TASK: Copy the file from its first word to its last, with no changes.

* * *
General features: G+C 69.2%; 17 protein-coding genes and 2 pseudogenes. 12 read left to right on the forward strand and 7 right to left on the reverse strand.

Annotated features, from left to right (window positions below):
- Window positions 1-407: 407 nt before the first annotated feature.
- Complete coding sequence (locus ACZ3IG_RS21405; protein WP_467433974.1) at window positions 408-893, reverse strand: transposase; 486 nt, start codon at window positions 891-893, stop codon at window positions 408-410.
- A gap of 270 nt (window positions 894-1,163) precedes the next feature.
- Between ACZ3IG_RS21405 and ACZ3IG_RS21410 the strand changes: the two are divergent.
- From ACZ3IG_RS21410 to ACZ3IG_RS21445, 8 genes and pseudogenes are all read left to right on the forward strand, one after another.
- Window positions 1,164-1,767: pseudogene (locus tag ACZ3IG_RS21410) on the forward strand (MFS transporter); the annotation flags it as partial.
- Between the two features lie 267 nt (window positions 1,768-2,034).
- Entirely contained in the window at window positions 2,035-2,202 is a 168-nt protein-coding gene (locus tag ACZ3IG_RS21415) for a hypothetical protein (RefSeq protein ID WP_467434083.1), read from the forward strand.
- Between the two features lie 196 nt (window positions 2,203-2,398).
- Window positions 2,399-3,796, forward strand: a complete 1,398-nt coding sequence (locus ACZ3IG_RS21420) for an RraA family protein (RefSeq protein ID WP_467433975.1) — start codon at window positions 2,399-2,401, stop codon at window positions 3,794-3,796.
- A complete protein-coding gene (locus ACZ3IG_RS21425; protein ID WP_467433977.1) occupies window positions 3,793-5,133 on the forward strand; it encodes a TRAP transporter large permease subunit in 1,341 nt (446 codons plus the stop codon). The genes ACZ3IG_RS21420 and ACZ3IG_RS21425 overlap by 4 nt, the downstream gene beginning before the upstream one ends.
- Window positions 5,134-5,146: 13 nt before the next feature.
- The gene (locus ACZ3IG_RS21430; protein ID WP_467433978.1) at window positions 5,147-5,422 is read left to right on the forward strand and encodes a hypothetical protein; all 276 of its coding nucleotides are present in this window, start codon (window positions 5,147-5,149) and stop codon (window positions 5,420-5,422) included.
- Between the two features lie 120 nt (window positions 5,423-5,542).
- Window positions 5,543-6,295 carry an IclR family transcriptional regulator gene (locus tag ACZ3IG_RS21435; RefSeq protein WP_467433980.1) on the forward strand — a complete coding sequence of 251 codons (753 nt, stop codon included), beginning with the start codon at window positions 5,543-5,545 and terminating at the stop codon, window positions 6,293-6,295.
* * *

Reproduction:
General features: G+C 69.2%; 17 protein-coding genes and 2 pseudogenes. 12 read left to right on the forward strand and 7 right to left on the reverse strand.

Annotated features, from left to right (window positions below):
- Window positions 1-407: 407 nt before the first annotated feature.
- Complete coding sequence (locus ACZ3IG_RS21405; protein WP_467433974.1) at window positions 408-893, reverse strand: transposase; 486 nt, start codon at window positions 891-893, stop codon at window positions 408-410.
- A gap of 270 nt (window positions 894-1,163) precedes the next feature.
- Between ACZ3IG_RS21405 and ACZ3IG_RS21410 the strand changes: the two are divergent.
- From ACZ3IG_RS21410 to ACZ3IG_RS21445, 8 genes and pseudogenes are all read left to right on the forward strand, one after another.
- Window positions 1,164-1,767: pseudogene (locus tag ACZ3IG_RS21410) on the forward strand (MFS transporter); the annotation flags it as partial.
- Between the two features lie 267 nt (window positions 1,768-2,034).
- Entirely contained in the window at window positions 2,035-2,202 is a 168-nt protein-coding gene (locus tag ACZ3IG_RS21415) for a hypothetical protein (RefSeq protein ID WP_467434083.1), read from the forward strand.
- Between the two features lie 196 nt (window positions 2,203-2,398).
- Window positions 2,399-3,796, forward strand: a complete 1,398-nt coding sequence (locus ACZ3IG_RS21420) for an RraA family protein (RefSeq protein ID WP_467433975.1) — start codon at window positions 2,399-2,401, stop codon at window positions 3,794-3,796.
- A complete protein-coding gene (locus ACZ3IG_RS21425; protein ID WP_467433977.1) occupies window positions 3,793-5,133 on the forward strand; it encodes a TRAP transporter large permease subunit in 1,341 nt (446 codons plus the stop codon). The genes ACZ3IG_RS21420 and ACZ3IG_RS21425 overlap by 4 nt, the downstream gene beginning before the upstream one ends.
- Window positions 5,134-5,146: 13 nt before the next feature.
- The gene (locus ACZ3IG_RS21430; protein ID WP_467433978.1) at window positions 5,147-5,422 is read left to right on the forward strand and encodes a hypothetical protein; all 276 of its coding nucleotides are present in this window, start codon (window positions 5,147-5,149) and stop codon (window positions 5,420-5,422) included.
- Between the two features lie 120 nt (window positions 5,423-5,542).
- Window positions 5,543-6,295 carry an IclR family transcriptional regulator gene (locus tag ACZ3IG_RS21435; RefSeq protein WP_467433980.1) on the forward strand — a complete coding sequence of 251 codons (753 nt, stop codon included), beginning with the start codon at window positions 5,543-5,545 and terminating at the stop codon, window positions 6,293-6,295.